"I hate competitive sports and didn't want to buy expensive equipment or membership, or lug stuff around. Running seemed to be the best option," she said.
Research from consultancy Sport+Markt shows that in Spain and Italy, two of the countries worst hit by the euro zone debt crisis, the percentage of the population who actively participate in running, hiking and walking has soared.
In Spain, the proportion of adults doing those activities has jumped to 20.7 percent from 12.5 percent in 2006, while in Italy it has gone to 21.3 percent from just 5.4 percent over the same period.
In the U.S., that proportion stands at around 4 percent, although running has still moved up one spot to become the fifth most popular participation sport there. Prior to the Olympics, the figure for the UK was 8.5 percent.
Adidas and Asics have both said that business is going well for them in Spain, where unemployment is at 25 percent and one in two young people are out of work.
"When people want to get fit they can afford to buy a pair of running or walking shoes for 60-80 euros," Adidas Chief Executive Herbert Hainer told journalists at the start of August. "Even in tough times people buy products because they get inspired by sport."
Asics, which takes its name from the Latin 'Anima Sana In Corpore Sano' meaning 'A Sound Mind in a Sound Body' said its sales were up 6 percent in Europe in the first quarter, with Spain delivering "outstanding" figures.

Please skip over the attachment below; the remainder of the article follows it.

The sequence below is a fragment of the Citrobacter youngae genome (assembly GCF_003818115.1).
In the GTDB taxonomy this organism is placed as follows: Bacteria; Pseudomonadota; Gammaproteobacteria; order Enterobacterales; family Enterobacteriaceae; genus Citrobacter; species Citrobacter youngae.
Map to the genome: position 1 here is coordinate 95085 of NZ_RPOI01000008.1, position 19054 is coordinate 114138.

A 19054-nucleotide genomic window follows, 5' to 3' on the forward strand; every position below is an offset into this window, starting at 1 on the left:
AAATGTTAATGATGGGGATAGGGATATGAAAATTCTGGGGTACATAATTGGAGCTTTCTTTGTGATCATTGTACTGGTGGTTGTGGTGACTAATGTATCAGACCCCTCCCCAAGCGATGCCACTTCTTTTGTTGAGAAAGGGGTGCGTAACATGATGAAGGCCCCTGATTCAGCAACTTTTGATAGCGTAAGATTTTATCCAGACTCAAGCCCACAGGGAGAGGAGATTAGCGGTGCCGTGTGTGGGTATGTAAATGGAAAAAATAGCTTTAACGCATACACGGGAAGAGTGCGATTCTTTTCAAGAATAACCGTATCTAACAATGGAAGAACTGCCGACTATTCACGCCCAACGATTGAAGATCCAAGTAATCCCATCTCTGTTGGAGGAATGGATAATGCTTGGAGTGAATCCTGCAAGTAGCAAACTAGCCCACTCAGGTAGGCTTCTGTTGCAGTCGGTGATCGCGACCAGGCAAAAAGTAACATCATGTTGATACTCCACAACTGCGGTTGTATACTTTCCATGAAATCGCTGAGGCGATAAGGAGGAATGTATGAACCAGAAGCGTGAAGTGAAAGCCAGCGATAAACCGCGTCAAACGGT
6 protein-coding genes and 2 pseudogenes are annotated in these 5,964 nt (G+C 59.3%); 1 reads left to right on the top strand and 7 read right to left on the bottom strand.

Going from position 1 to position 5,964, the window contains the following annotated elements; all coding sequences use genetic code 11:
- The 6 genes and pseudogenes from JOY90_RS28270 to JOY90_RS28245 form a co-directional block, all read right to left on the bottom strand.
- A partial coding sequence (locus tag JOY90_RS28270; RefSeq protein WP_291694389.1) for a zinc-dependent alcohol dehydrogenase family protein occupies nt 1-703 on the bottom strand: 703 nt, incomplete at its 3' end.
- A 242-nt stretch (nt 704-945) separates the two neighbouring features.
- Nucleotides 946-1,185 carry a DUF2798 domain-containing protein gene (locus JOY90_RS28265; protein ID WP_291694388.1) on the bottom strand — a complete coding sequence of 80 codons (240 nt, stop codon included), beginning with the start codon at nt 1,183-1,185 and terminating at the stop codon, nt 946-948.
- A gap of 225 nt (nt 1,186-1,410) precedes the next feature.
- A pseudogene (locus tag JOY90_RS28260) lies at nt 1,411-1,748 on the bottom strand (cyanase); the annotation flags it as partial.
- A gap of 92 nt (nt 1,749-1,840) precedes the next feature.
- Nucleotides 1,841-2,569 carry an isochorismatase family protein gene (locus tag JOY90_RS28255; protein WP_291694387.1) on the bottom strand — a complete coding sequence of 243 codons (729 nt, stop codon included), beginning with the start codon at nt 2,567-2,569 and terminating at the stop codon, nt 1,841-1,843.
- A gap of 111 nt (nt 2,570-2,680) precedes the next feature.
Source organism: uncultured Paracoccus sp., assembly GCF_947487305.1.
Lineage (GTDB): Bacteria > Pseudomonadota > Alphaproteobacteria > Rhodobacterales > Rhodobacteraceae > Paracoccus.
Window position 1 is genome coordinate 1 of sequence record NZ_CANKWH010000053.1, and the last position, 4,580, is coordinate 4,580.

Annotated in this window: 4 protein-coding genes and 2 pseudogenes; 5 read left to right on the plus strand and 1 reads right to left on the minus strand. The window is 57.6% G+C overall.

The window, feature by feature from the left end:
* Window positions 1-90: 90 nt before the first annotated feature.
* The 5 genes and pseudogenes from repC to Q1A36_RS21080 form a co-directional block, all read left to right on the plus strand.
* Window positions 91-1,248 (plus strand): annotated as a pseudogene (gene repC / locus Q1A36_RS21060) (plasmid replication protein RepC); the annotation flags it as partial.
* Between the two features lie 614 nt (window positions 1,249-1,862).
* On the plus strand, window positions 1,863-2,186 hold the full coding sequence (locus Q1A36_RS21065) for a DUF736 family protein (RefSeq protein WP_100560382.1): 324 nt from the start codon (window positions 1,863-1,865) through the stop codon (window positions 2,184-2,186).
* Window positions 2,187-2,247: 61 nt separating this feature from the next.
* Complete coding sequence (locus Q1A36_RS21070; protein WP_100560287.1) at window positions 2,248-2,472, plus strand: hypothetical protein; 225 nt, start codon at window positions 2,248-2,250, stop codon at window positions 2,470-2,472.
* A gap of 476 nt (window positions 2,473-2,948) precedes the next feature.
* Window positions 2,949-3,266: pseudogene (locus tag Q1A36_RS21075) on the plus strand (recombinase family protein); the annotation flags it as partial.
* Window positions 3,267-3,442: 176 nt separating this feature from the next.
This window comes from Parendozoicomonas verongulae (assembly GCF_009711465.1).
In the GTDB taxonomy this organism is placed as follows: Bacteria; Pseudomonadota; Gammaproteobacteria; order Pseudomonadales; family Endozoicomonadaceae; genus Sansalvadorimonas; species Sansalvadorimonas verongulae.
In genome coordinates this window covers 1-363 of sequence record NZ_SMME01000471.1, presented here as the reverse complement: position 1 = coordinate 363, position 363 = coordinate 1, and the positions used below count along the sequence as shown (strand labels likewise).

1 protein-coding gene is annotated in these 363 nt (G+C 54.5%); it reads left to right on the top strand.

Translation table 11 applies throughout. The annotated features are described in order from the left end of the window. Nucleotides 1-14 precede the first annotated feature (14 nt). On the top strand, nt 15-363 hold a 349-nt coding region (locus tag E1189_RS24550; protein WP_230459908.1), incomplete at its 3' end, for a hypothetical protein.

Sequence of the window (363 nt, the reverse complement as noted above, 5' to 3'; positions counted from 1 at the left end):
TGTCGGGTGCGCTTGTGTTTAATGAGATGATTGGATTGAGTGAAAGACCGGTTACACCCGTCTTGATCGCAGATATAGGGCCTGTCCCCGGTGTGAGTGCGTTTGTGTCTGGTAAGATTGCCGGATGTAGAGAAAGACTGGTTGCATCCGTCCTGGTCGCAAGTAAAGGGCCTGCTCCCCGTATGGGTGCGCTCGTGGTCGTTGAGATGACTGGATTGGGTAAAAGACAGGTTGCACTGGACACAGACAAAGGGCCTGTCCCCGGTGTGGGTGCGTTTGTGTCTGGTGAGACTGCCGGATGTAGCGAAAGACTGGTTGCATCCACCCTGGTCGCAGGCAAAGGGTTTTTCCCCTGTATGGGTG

"In 2007/08 we definitely saw that running was recession proof," Asics European Marketing Director Michael Price told Reuters, adding that all of the mass running events sponsored by Asics, like the Rome and Moscow marathons, are oversubscribed.
NO HIDDEN COSTS
Even taking into account running clothing for both summer and winter, you have a cheap, fuss-free hobby, said Intersport's Jost.
"For tennis you need a court and an opponent, for cycling a bike and suitable roads, but running, you can do in the middle of the city. Whether in London, New York or Tokyo," Jost told Reuters, saying that running also doesn't have any other ongoing costs like membership fees.
Jost, a keen runner himself and who was one of the 60,000 people in central London to watch Ethiopa's Tiki Gelana win the Olympic women's marathon, believes the explosion in running is not going to die away anytime soon.
A report by Bank of America/Merrill Lynch published last month said the fight against obesity will be a major investment trend for the next 25-50 years.
"More and more people recognize that we don't move enough, that we don't eat as well as we should and that they need a balance. There's nothing easier and better for that than running," Jost said.
It is not only the young though, said Jost, highlighting that running is also popular amongst those in their 50s and 60s, for whom sports like football pose too much of an injury risk.
Running coach Peter McHugh de Clare, who at 65 years of age still runs for 90 minutes a day, agrees.
"We're built to run and if we don't do it, we're going to have a very big health problem. Running is easy, it's relatively cheap," he told Reuters.
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(Editing by Sophie Walker and Jon Loades-Carter)